Consult with your technician. Make sure your lab is using an FDA-cleared zirconia. Such zirconias must pass ISO and American Dental Association standards as stated in the above classification. Technicians and dentists are encouraged to become conversant and knowledgeable about the five categories of ceramics to facilitate their informed clinical choices.

Challenges observed in labs relative to zirconia restorations

Inadequate tooth preparations. In answer to your question, the preparation recommended is for the original tetragonal zirconia. Long-term clinical research in the Technologies in Restoratives and Caries Research (TRAC) division of the nonprofit Clinicians Report Foundation has found no breakage of single tetragonal zirconia crowns in the nine-year study.2 Research indicates that most or all current zirconia formulations should be able to serve adequately using the following tooth preparation characteristics.

Look at the photos of adequate tooth preparations in Figures 1–5 as you read the prep characteristics.

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Figure 4: Porcelain-fused-to-metal (PFM) crown prep

Many of the zirconia companies describe minimal depth preparations—not optimal preparations. As a result, many zirconia crown preps observed in labs are too shallow. Figures 1–3 show an adequate/optimal prep for full-zirconia or full-metal crowns, which are the same.

Note these characteristics for adequate/optimal preps for zirconia crowns:

• The gingival margins should be at least 0.6 mm deep.

• All of the axial walls should be at least 1.0 mm deep.

• The occlusal cuts should be anatomic following the original tooth occlusal anatomy and at least 1.5 mm deep.

Why should zirconia preps be this deep?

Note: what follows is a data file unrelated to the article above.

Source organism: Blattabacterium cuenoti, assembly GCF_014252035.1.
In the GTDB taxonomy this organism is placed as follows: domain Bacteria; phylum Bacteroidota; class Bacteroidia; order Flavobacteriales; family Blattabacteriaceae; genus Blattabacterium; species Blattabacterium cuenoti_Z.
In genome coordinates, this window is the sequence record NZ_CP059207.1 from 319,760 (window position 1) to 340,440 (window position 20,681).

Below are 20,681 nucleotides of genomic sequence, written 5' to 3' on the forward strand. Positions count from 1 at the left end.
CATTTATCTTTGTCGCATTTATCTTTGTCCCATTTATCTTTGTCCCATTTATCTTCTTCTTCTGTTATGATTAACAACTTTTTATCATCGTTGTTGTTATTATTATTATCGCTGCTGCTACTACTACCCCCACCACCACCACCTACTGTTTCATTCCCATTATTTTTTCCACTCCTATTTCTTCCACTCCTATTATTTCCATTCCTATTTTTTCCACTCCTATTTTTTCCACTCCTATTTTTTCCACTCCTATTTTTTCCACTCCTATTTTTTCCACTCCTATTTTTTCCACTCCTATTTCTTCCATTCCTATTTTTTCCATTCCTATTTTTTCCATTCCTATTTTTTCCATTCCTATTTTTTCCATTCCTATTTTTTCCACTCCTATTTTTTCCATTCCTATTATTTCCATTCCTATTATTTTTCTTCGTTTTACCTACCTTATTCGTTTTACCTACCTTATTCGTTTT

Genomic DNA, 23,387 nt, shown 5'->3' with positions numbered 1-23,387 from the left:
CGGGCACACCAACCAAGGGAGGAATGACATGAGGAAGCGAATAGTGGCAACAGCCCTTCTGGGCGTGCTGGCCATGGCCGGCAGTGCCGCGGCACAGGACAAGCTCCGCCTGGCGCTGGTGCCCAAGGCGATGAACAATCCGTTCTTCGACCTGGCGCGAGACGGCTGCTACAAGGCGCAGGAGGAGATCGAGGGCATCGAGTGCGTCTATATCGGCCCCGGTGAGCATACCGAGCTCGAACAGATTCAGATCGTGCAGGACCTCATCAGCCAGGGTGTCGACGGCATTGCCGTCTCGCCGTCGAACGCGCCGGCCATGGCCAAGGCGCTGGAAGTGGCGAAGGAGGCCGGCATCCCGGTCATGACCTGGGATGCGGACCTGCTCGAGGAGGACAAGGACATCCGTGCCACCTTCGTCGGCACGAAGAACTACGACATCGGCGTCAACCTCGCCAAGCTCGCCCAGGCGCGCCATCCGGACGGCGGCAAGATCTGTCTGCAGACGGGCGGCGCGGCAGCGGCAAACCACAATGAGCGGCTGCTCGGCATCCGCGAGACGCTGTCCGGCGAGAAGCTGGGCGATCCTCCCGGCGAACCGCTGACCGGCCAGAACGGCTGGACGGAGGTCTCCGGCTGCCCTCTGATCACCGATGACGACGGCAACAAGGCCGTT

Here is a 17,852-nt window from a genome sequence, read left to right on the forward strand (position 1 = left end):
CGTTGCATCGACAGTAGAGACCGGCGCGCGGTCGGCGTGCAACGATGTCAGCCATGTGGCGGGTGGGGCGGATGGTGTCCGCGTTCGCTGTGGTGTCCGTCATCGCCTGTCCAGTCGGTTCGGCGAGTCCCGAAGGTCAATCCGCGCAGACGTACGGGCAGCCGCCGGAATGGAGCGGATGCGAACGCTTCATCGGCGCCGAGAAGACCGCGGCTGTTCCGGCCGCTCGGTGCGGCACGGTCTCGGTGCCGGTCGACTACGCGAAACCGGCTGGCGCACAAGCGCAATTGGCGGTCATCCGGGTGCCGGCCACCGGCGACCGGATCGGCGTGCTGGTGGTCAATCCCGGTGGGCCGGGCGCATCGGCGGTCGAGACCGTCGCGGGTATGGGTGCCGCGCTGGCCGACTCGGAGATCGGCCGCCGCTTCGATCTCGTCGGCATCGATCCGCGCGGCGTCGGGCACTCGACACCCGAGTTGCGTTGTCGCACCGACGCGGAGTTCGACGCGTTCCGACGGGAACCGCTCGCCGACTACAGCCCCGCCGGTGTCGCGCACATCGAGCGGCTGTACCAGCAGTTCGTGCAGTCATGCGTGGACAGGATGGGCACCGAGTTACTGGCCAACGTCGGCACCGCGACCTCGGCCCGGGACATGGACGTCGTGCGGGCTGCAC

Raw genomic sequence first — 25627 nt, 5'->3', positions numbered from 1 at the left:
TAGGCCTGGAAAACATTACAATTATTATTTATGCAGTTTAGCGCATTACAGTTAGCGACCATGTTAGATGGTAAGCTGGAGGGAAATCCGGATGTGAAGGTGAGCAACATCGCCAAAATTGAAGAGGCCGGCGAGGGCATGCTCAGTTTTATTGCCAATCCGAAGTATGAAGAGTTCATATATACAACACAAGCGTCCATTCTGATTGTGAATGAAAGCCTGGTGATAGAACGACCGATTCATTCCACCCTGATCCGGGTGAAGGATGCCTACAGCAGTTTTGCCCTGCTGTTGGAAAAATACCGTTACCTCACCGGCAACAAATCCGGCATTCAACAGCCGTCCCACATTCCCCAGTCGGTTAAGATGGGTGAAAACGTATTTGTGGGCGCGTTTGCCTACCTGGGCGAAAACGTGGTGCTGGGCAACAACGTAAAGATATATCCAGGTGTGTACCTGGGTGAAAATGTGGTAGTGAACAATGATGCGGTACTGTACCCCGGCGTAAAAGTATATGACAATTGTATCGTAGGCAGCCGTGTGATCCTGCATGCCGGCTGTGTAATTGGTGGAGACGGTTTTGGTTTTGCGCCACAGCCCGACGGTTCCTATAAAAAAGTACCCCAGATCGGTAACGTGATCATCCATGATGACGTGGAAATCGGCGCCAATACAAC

Many labs are relieving the occlusal zirconia by 0.3–0.5 mm (300–500 microns) to ensure that you will not complain about the crowns being too high and to minimize chairside cutting of the ceramic that can risk crown fracture. I strongly disagree with this technique, since the out-of-occlusion tooth requires months to extrude, and the forces on adjacent teeth often break the cusps of those teeth. In my opinion, the spacing should be about one-tenth of what we are seeing coming from many labs or about 30–50 microns. That is roughly the thickness of a human hair, and natural tooth extrusion will usually bring the crown into occlusal contact in a few weeks.

Assuming the lab technician relieves the occlusal 0.5 mm, you now have only 1 mm of zirconia remaining on the occlusal. Now, put minimal anatomy into the occlusal surface of the crown, and your occlusal crown thickness will be about 0.6–0.5 mm, which is considered to be the minimal amount of material for strength.

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Figure 5: PFM crown prep axial walls should be slightly deeper than for zirconia or metal

The remaining Figures 4 and 5 are shown for comparison with the zirconia photos. As is evident from the photos, the porcelain-fused-to-metal (PFM) crown prep axial walls should be slightly deeper than for zirconia or metal (1.5 mm) to accommodate 0.3–0.5 mm of metal substructure and the fused or pressed ceramic veneering material. The occlusal reduction should be at least 1.5 mm and preferably 2.0 mm for the same reason.

An adequate prep for IPS e.max is even deeper (figure 5). It is evident that the cervical cuts should be at least 1.0 mm deep, and the occlusal reduction is best at 2.0 mm to allow adequate thickness for full strength of this glass-ceramic and occlusal anatomy.